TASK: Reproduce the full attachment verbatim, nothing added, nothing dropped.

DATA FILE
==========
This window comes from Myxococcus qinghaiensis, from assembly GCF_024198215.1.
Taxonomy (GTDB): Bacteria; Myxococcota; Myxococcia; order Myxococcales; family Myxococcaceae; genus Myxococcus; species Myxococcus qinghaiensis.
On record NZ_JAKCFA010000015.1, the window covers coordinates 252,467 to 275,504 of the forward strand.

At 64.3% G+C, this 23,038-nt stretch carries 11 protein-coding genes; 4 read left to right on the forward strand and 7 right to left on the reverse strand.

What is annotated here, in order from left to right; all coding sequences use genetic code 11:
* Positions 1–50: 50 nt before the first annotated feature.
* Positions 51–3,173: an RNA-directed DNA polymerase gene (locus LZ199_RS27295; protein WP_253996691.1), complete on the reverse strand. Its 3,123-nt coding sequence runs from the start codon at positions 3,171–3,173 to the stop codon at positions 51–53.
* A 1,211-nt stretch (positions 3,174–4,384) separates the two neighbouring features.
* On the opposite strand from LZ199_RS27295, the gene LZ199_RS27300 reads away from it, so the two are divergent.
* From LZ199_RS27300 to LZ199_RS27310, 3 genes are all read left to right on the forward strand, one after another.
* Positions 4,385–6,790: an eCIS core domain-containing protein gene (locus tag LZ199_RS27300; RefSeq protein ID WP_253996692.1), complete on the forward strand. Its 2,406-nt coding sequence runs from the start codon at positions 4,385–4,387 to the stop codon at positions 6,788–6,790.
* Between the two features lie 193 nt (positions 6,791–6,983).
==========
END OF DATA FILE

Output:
This window comes from Myxococcus qinghaiensis, from assembly GCF_024198215.1.
Taxonomy (GTDB): Bacteria; Myxococcota; Myxococcia; order Myxococcales; family Myxococcaceae; genus Myxococcus; species Myxococcus qinghaiensis.
On record NZ_JAKCFA010000015.1, the window covers coordinates 252,467 to 275,504 of the forward strand.

At 64.3% G+C, this 23,038-nt stretch carries 11 protein-coding genes; 4 read left to right on the forward strand and 7 right to left on the reverse strand.

What is annotated here, in order from left to right; all coding sequences use genetic code 11:
* Positions 1–50: 50 nt before the first annotated feature.
* Positions 51–3,173: an RNA-directed DNA polymerase gene (locus LZ199_RS27295; protein WP_253996691.1), complete on the reverse strand. Its 3,123-nt coding sequence runs from the start codon at positions 3,171–3,173 to the stop codon at positions 51–53.
* A 1,211-nt stretch (positions 3,174–4,384) separates the two neighbouring features.
* On the opposite strand from LZ199_RS27295, the gene LZ199_RS27300 reads away from it, so the two are divergent.
* From LZ199_RS27300 to LZ199_RS27310, 3 genes are all read left to right on the forward strand, one after another.
* Positions 4,385–6,790: an eCIS core domain-containing protein gene (locus tag LZ199_RS27300; RefSeq protein ID WP_253996692.1), complete on the forward strand. Its 2,406-nt coding sequence runs from the start codon at positions 4,385–4,387 to the stop codon at positions 6,788–6,790.
* Between the two features lie 193 nt (positions 6,791–6,983).